Here’s another multimedia piece I produced this fall, in collaboration with my friend and colleague, Shannon Heffernan. It’s about The Plant, a small business incubator in Chicago.
We produced the story for Front & Center, WBEZ’s reporting initiative covering issues in the Great Lakes region. Shannon and I shared responsibilities evenly here, each taking part in recording sound, taking still photos and editing the whole piece together.
The old saying “one man’s trash is another man’s treasure” may be a tired cliché, but the operators of small business incubator on Chicago’s Southwest Side hope this mantra will help them turn spent grain into money and fish waste into jobs.
Tucked away on a dead-end corner of 46th Street, the Plant is a collection of food-related small businesses working together in a kind of entrepreneurial ecosystem whereby the waste from one company – spent grain from the brewery, for example – becomes literal fuel – charcoal briquettes – for the bakery upstairs.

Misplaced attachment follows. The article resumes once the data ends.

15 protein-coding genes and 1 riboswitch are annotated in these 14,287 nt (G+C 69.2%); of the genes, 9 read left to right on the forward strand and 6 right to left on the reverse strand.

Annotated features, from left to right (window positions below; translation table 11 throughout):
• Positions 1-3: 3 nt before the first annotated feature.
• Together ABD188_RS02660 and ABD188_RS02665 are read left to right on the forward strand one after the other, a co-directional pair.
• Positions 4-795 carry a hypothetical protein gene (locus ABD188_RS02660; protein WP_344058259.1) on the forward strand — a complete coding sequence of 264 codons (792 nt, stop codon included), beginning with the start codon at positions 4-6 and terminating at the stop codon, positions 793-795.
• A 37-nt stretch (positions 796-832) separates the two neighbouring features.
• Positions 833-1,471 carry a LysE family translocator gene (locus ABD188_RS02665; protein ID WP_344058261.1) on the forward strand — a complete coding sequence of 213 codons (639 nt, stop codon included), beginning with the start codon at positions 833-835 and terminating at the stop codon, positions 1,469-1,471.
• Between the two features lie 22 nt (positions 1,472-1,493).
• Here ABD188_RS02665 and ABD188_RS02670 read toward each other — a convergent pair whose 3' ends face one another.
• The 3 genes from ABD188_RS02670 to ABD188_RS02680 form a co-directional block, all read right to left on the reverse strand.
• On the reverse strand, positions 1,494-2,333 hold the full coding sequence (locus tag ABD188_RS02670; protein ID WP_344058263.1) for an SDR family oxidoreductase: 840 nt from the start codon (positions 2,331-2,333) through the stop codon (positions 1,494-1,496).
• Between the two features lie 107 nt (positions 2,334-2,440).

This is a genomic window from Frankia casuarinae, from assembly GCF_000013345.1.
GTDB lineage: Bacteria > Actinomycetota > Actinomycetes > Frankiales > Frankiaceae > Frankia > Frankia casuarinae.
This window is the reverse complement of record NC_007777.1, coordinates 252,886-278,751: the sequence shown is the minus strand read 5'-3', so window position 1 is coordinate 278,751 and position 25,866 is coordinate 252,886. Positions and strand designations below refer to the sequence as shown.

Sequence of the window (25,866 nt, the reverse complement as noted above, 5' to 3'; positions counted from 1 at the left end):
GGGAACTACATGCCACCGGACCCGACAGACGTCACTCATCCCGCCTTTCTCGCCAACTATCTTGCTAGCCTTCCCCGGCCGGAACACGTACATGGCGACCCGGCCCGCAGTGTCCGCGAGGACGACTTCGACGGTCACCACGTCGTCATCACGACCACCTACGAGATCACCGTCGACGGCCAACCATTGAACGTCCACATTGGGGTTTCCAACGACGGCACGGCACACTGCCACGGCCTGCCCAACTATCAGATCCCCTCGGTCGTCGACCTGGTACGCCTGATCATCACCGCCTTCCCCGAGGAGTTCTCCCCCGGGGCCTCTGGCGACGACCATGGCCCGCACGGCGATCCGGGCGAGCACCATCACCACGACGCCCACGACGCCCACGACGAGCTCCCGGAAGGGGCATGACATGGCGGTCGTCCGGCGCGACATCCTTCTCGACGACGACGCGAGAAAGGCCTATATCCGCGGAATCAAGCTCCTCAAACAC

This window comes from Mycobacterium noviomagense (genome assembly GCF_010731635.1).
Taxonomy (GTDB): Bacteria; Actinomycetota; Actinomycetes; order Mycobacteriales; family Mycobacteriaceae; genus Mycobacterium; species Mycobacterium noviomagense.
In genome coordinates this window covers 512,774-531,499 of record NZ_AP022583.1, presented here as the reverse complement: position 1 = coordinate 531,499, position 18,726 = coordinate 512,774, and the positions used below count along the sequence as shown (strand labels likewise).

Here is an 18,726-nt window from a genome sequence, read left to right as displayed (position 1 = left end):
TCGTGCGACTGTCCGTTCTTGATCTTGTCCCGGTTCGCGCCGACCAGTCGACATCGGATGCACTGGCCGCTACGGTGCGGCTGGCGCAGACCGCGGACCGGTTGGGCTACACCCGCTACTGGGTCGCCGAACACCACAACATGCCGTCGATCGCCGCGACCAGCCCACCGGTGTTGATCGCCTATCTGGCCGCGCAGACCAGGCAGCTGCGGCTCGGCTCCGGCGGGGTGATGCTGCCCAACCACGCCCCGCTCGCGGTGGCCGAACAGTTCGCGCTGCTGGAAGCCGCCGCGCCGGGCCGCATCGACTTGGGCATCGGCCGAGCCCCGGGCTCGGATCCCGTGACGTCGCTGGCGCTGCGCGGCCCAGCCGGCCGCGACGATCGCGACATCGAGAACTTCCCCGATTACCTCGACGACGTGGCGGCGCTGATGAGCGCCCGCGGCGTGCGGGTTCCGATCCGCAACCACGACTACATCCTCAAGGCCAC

Plant founder John Edel, who colleagues describe as a “benevolent mad scientist,” says that by “following the waste” and finding the inefficiencies inherent in any manufacturing process, he and his team can create jobs and rebuild the economy of a neighborhood that was once home to the Union Stockyards and countless related jobs. The Plant received a $1.5 million grant from the state to help create 125 jobs in its 93,000 sq. ft. facility, which they hope will put a dent in replacing the estimated 400 jobs lost when Peer Food Products shut down their meat processing operations at the site in 2006.
Front & Center visited the Plant in October to see how Edel and his team are trying to pioneer a new model of business ecology and job creation. You can see what they’re up to in the video above.
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